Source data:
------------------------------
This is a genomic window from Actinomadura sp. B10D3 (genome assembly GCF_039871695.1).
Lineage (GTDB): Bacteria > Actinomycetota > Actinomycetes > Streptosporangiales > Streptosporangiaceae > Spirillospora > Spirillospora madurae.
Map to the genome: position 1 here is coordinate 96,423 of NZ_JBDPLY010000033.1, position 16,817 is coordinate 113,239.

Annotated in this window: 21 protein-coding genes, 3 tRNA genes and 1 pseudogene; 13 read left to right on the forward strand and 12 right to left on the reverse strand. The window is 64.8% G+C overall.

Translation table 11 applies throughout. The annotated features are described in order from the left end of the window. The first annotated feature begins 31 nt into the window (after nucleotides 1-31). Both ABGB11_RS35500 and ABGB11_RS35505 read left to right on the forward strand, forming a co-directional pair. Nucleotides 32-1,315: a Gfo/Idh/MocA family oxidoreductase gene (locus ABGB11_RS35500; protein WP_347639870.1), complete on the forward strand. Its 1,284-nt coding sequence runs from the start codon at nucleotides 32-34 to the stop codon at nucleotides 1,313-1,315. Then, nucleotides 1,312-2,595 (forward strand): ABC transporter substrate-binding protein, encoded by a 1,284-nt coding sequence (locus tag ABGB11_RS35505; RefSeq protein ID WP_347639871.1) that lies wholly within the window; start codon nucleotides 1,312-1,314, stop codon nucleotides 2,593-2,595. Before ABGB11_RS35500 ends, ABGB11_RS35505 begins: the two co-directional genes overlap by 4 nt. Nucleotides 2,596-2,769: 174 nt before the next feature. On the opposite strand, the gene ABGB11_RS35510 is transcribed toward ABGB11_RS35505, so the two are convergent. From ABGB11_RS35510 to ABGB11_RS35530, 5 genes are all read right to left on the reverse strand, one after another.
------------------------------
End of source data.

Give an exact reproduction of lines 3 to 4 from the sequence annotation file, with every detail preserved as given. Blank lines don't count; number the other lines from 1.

Map to the genome: position 1 here is coordinate 96,423 of NZ_JBDPLY010000033.1, position 16,817 is coordinate 113,239.

Annotated in this window: 21 protein-coding genes, 3 tRNA genes and 1 pseudogene; 13 read left to right on the forward strand and 12 right to left on the reverse strand. The window is 64.8% G+C overall.